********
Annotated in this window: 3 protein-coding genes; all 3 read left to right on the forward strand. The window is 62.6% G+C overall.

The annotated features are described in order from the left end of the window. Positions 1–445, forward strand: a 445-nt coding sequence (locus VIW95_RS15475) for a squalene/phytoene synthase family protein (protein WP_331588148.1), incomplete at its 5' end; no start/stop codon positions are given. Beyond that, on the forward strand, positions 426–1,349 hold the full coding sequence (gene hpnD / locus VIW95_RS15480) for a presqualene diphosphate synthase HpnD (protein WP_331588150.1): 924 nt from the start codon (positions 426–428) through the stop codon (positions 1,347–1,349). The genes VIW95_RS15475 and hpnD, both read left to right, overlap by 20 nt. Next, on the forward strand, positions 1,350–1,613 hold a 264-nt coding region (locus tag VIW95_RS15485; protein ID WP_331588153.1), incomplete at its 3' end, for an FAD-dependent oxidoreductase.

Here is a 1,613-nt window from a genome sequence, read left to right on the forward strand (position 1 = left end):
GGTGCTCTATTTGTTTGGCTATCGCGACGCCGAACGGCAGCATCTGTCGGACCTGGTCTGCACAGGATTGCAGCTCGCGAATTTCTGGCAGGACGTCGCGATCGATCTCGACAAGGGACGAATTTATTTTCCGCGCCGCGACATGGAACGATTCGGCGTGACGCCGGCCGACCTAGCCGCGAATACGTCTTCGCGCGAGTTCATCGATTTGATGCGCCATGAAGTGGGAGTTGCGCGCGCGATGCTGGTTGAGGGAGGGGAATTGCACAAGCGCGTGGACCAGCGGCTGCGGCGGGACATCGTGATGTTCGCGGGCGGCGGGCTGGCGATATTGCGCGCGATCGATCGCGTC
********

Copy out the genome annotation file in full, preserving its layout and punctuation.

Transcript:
Annotated in this window: 3 protein-coding genes; all 3 read left to right on the forward strand. The window is 62.6% G+C overall.

The annotated features are described in order from the left end of the window. Positions 1–445, forward strand: a 445-nt coding sequence (locus VIW95_RS15475) for a squalene/phytoene synthase family protein (protein WP_331588148.1), incomplete at its 5' end; no start/stop codon positions are given. Beyond that, on the forward strand, positions 426–1,349 hold the full coding sequence (gene hpnD / locus VIW95_RS15480) for a presqualene diphosphate synthase HpnD (protein WP_331588150.1): 924 nt from the start codon (positions 426–428) through the stop codon (positions 1,347–1,349). The genes VIW95_RS15475 and hpnD, both read left to right, overlap by 20 nt. Next, on the forward strand, positions 1,350–1,613 hold a 264-nt coding region (locus tag VIW95_RS15485; protein ID WP_331588153.1), incomplete at its 3' end, for an FAD-dependent oxidoreductase.

Here is a 1,613-nt window from a genome sequence, read left to right on the forward strand (position 1 = left end):
GGTGCTCTATTTGTTTGGCTATCGCGACGCCGAACGGCAGCATCTGTCGGACCTGGTCTGCACAGGATTGCAGCTCGCGAATTTCTGGCAGGACGTCGCGATCGATCTCGACAAGGGACGAATTTATTTTCCGCGCCGCGACATGGAACGATTCGGCGTGACGCCGGCCGACCTAGCCGCGAATACGTCTTCGCGCGAGTTCATCGATTTGATGCGCCATGAAGTGGGAGTTGCGCGCGCGATGCTGGTTGAGGGAGGGGAATTGCACAAGCGCGTGGACCAGCGGCTGCGGCGGGACATCGTGATGTTCGCGGGCGGCGGGCTGGCGATATTGCGCGCGATCGATCGCGTC